It is no secret that house prices in Daylesford and Hepburn Springs are high. But the price increases may have plateaued for the moment.

Real Estate Institute of Victoria (REIV) figures show that the median sale price for houses in Daylesford have remained about the same for the last three quarters.

The average price of houses sold in Daylesford for the March quarter of this year was $930,000. This is a massive 55 percent increase from period before the pandemic when average prices were around $600,000 in 2019. Prices were slightly lower in Hepburn Springs.

As a result, Daylesford and Hepburn Springs prices are now high compared to Victorian regional house prices more generally (nearly twice as high) and about the same as Melbourne prices. But unlike local prices,  increases in regional Victoria more generally have not yet shown signs of slowing down.

In the past 12 months to February this year, Corelogic reports that 329 houses were sold in the Hepburn Shire, up 8.5 percent from the previous year. House prices increased by 12.7 percent for the Shire as a whole.

People continue to leave Melbourne and growth in regional house prices is likely to remain higher than in metropolitan areas. This trend is driven by the new work-from-home trend, the comparative affordability of regional housing and better lifestyle appeal. But the ability to commute to Melbourne when necessary remains a significant factor.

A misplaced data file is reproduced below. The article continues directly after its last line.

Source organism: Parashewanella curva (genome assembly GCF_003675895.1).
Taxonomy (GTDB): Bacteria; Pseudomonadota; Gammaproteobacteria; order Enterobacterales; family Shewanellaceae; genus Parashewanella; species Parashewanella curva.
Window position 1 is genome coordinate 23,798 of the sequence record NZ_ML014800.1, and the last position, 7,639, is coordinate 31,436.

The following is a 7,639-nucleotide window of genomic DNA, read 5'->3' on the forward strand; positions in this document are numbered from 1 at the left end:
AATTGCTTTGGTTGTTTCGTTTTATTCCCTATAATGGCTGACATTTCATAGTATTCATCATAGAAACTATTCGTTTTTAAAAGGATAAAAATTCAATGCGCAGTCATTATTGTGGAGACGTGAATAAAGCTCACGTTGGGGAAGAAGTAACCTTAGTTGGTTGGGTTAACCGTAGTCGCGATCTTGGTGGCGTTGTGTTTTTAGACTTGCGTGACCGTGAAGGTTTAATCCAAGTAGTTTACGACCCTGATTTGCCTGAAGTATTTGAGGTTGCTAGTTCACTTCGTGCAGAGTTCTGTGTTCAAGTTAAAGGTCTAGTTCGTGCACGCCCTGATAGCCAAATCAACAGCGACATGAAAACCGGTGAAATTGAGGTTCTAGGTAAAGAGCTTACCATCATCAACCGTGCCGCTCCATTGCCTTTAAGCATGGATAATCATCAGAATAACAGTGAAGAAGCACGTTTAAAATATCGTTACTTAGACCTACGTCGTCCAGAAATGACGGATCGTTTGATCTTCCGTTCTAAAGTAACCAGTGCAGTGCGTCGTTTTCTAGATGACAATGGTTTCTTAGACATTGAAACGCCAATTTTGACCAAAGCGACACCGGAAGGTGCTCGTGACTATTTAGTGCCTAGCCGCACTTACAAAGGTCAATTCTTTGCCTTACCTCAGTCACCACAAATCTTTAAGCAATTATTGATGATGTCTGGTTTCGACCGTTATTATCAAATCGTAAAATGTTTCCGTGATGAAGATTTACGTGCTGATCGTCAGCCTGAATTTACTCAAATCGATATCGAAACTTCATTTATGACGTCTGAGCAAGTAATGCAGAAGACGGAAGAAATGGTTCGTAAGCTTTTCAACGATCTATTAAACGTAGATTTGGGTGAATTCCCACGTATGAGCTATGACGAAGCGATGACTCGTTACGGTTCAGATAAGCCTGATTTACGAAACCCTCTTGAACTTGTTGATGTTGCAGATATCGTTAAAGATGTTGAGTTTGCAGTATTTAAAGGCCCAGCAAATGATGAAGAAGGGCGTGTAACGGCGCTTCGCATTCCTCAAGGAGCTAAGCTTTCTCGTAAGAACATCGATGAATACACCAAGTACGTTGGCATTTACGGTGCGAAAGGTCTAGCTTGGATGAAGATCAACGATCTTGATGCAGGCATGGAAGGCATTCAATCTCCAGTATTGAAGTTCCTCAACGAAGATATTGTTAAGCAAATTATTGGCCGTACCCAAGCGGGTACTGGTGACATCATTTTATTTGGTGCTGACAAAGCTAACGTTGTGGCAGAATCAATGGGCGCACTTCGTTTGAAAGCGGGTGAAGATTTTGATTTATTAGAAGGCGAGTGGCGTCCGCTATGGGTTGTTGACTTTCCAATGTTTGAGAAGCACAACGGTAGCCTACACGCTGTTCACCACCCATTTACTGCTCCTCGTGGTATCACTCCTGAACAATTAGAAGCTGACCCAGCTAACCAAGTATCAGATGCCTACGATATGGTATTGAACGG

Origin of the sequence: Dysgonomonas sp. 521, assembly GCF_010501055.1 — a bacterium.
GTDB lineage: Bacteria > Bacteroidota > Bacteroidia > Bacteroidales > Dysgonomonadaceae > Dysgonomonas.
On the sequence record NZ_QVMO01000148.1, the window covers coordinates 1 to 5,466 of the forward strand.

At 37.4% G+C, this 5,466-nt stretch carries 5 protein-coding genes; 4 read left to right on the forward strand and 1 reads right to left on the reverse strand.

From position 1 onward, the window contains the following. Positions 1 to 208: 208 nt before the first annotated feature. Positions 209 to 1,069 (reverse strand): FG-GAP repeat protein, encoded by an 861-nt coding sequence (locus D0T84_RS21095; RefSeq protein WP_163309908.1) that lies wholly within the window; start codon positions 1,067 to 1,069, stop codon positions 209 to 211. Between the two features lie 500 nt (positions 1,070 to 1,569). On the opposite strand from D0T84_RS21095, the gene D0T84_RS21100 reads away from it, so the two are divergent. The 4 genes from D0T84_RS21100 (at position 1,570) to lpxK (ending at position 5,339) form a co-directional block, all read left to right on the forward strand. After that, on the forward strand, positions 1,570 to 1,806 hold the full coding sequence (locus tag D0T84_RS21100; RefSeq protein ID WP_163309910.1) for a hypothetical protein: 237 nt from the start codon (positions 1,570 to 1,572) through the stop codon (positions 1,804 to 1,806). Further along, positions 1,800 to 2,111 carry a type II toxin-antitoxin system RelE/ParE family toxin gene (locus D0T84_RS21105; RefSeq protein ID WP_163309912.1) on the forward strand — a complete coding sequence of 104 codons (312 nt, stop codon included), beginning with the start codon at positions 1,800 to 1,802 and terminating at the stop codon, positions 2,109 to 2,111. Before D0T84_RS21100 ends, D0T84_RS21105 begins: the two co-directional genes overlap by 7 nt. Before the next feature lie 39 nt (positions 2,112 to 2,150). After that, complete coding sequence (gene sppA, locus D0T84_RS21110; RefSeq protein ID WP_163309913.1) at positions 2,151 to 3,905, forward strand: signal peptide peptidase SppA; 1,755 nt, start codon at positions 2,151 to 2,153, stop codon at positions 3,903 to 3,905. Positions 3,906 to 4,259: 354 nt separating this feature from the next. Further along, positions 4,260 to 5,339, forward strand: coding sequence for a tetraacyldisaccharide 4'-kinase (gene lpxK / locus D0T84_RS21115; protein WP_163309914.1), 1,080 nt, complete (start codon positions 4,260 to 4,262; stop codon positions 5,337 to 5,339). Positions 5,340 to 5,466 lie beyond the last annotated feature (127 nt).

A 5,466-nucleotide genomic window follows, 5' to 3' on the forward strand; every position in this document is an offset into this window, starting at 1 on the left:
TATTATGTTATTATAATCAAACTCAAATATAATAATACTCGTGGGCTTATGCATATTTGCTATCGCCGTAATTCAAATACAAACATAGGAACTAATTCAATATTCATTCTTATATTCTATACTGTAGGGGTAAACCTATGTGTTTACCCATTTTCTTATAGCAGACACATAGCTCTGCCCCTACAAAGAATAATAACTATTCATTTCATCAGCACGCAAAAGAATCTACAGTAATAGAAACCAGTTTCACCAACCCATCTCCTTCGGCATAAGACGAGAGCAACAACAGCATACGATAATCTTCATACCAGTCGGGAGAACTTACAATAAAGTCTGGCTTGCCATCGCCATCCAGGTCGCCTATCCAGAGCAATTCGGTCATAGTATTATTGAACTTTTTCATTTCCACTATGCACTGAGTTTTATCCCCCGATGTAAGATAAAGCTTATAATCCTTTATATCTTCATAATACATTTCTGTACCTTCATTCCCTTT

In the last 12 months house prices  rose by 9.4 percent  and by 17.4 percent in regional Victoria. The Australian Bureau of Statistics now puts the national average house price in Melbourne at $930,000 for last year – about the same as buying a house in Daylesford.

Rapidly rising interest rates are likely to dampen housing prices for the foreseeable future as borrowers hit the limits of what they can afford. It is also likely that the reopening of metropolitan work places will see a dampening of interest in regional housing.

Local real estate agents at Belle Property, Annette Leary and Will Walton, say that the majority of their buyers rely on the value of the Melbourne market to purchase property in Daylesford. Melbourne prices are now falling and this may correlate with property days on market creeping upward locally. They say that in a tight labour market, they are seeing a trend with more buyers looking to live in Daylesford and work from home.

As the Melbourne market has softened and it is taking longer to sell properties in the Daylesford market, sellers will need to be more flexible depending on the property they have for sale. Local real estate agents say that vacant land and low maintenance rental properties on small blocks remain popular.